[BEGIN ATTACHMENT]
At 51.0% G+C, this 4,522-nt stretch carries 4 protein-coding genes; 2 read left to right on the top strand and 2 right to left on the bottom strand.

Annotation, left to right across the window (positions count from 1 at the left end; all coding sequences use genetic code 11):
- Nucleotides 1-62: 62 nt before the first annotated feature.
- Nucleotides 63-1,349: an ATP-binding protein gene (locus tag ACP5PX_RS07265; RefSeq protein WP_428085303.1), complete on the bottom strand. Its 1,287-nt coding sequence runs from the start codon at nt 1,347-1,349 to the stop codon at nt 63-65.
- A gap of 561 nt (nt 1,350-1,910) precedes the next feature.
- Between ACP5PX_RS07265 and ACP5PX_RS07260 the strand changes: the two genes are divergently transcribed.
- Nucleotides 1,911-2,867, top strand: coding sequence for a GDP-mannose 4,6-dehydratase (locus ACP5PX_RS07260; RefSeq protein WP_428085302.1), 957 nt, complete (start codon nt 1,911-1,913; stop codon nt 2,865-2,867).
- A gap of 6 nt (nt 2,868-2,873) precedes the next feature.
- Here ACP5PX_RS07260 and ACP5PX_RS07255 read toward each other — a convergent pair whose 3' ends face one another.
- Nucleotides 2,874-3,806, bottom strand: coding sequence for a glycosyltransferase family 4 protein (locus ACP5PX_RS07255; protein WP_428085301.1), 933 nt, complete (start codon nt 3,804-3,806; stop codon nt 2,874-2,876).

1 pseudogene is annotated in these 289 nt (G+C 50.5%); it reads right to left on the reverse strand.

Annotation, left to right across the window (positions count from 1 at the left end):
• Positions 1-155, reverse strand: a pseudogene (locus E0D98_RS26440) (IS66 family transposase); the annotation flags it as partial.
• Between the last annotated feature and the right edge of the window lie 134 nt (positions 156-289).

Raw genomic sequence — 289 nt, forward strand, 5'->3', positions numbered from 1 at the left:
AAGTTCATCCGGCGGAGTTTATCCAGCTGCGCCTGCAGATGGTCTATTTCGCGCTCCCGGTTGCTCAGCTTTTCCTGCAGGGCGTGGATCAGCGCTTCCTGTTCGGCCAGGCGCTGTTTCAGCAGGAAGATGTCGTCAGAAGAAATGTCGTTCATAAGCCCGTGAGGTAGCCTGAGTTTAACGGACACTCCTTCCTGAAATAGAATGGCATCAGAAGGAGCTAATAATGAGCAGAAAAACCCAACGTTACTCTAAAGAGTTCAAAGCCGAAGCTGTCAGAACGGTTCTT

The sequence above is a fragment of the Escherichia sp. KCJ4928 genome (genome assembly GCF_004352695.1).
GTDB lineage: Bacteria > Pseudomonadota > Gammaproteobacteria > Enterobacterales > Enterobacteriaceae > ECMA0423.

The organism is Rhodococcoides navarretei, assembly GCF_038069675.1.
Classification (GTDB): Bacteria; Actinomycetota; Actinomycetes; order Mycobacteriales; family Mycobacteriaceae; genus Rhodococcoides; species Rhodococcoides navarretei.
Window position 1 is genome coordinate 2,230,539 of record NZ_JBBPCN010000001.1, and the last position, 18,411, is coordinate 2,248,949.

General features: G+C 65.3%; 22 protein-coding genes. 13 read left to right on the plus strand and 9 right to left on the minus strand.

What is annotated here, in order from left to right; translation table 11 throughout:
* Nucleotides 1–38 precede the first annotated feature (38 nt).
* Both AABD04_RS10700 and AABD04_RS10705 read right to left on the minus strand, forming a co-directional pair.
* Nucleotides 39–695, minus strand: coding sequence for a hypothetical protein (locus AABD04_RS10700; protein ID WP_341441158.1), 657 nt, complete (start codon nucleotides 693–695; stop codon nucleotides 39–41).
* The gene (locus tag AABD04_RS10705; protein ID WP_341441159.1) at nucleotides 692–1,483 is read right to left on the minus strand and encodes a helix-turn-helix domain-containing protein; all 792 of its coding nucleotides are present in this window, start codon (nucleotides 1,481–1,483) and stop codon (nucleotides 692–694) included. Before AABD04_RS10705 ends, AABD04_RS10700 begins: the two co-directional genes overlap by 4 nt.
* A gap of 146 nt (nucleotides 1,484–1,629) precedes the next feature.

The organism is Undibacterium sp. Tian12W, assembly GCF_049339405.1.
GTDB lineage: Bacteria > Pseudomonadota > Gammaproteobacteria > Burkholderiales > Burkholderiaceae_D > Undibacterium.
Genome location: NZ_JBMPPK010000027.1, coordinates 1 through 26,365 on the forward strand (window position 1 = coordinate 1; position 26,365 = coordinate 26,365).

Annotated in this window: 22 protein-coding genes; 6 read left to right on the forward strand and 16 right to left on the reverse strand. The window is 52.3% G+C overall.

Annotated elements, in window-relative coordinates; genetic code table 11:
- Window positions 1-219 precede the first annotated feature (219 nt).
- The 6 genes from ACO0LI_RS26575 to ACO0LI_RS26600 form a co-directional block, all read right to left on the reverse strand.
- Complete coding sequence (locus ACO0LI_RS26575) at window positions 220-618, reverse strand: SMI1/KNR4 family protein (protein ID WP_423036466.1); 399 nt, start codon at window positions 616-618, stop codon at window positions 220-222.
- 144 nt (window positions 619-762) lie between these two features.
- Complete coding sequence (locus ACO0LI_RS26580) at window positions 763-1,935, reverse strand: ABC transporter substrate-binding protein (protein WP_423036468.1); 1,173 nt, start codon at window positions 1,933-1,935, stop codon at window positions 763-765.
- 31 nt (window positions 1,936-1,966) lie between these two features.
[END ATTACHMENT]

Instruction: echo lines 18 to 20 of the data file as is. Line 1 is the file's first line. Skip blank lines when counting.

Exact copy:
GTDB lineage: Bacteria > Pseudomonadota > Gammaproteobacteria > Enterobacterales > Enterobacteriaceae > ECMA0423.

The organism is Rhodococcoides navarretei, assembly GCF_038069675.1.
Classification (GTDB): Bacteria; Actinomycetota; Actinomycetes; order Mycobacteriales; family Mycobacteriaceae; genus Rhodococcoides; species Rhodococcoides navarretei.